How Disco Works

the Bee Gees
By 1979, some radio stations were advertising "No Bee Gees" weekends.
Michael Ochs Archives/Getty Images

A small crowd was expected at Chicago's Comiskey Park on July 12, 1979. The hometown White Sox had a terrible record that season, and they were set for a double-header against the Detroit Tigers, a team faring no better. The ballpark had 52,000 seats, but only 15,000 people had showed up the previous night; typical attendance that season was 6,000 people [sources: Behrens, Sclafani]. In order to fill some seats, the stadium owner relied on promotional nights, such as the one dreamed up by local radio DJ Steve Dahl. On July 12, Dahl told his listeners, they should come to Comiskey with a disco record for Disco Demolition Night. The record would get them in the stadium for just 98 cents, and they'd have the pleasure of watching Dahl destroy the records between the two games.

More than 90,000 people showed up, records in hand.


Those that couldn't get into the ballpark scaled Comiskey's gates. A steady chant of "Disco sucks!" echoed throughout the first game. When Dahl took the field for his stunt, the ball players put on their batting helmets because the audience was getting so rowdy. About 10,000 disco records were set on fire, and the spectacle caused the crowd to storm the field. The second game of the double-header had to be cancelled because things got so out of hand.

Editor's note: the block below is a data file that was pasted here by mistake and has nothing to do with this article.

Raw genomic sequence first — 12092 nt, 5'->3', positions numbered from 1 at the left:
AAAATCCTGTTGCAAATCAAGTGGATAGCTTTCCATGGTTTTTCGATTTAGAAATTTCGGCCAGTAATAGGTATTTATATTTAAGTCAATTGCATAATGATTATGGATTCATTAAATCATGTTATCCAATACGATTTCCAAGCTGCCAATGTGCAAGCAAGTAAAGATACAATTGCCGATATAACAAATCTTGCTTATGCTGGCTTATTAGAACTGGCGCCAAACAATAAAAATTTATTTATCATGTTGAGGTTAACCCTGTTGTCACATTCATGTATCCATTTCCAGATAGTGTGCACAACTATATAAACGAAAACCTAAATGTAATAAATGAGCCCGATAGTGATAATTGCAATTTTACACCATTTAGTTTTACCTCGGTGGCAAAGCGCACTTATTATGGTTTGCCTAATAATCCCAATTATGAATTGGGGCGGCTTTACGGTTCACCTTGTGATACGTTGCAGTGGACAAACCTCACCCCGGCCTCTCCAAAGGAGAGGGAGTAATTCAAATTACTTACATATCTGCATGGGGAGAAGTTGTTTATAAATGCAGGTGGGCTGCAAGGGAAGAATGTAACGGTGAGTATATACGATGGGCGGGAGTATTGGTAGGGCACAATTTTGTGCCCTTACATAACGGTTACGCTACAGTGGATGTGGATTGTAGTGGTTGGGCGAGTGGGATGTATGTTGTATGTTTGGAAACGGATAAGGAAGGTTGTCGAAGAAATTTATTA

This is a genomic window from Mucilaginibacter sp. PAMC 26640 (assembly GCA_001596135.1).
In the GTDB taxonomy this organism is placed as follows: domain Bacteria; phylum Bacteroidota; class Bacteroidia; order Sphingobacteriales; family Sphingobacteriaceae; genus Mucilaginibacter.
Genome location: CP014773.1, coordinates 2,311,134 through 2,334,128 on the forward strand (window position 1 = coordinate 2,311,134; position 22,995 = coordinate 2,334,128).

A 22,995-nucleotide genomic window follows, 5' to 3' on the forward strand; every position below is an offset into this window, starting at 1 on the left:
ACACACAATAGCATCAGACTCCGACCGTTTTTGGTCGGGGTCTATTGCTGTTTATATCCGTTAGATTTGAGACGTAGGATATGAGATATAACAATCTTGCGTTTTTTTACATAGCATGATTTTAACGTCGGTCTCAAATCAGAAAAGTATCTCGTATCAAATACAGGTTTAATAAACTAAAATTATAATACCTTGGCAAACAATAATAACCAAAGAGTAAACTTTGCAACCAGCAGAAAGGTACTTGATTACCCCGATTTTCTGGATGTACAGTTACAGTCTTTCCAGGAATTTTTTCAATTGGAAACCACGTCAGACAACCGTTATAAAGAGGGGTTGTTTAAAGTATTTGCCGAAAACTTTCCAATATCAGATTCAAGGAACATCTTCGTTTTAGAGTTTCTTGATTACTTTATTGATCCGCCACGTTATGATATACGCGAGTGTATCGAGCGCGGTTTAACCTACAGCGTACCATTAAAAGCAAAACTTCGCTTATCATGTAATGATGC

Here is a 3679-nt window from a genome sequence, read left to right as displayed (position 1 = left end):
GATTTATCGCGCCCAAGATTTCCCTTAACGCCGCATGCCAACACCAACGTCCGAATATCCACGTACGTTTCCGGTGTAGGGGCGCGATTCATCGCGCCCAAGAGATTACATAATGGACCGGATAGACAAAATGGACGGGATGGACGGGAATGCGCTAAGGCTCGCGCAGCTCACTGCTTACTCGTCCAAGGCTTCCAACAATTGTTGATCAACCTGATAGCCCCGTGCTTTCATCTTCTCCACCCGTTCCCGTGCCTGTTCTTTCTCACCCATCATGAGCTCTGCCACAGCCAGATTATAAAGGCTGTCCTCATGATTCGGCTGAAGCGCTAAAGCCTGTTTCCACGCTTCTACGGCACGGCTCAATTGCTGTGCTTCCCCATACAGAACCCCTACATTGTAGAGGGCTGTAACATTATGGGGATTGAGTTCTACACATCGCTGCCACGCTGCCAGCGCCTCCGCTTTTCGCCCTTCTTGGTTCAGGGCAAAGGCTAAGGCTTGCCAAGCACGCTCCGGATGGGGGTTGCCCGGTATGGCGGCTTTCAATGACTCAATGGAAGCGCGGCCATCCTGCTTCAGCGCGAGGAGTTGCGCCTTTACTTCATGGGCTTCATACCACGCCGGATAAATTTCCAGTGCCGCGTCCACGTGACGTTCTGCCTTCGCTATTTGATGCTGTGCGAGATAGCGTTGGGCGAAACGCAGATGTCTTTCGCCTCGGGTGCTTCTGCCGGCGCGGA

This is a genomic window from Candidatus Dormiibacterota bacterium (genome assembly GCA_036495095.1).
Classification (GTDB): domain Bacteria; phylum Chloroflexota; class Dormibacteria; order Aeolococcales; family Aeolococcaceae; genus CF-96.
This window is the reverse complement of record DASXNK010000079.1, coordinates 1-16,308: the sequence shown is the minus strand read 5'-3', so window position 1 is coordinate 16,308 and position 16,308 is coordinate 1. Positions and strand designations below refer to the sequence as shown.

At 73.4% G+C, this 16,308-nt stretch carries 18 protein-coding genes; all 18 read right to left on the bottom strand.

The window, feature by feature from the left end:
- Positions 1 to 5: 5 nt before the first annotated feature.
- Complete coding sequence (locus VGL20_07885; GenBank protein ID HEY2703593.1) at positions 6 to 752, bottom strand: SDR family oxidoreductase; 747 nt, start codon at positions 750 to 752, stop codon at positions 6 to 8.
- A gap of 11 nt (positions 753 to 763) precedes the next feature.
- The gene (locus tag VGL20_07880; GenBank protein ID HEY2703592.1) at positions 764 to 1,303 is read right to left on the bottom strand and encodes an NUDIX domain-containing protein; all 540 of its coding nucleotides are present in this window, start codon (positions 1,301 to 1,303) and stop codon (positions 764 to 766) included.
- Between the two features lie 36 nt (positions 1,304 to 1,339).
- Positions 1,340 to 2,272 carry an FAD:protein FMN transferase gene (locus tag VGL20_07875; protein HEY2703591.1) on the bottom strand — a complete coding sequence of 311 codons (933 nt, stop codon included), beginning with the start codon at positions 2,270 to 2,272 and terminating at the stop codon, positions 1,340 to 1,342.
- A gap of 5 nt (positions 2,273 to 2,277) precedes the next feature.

Disco Demolition Night represented the epitome of the disco backlash that gripped the United States in 1979. The music was awful, claimed music fans -- boring, gimmicky and vapid. And disco fares no better today. It's often treated as a punch line in discussions about the 1970s, just another thing to be embarrassed about in a decade known for questionable fads and trends. But while many people claimed that disco died on July 12, 1979, it's still remarkably present today: people get up to dance when "Y.M.C.A." by the Village People plays at weddings, and rare is the karaoke night when "I Will Survive" by Gloria Gaynor goes unsung. Music critics identify a disco influence in many current musical artists, and social commentators note that disco doesn't get the credit it deserves for promoting egalitarianism for marginalized groups of the 1970s, including the gay, black and Latino communities.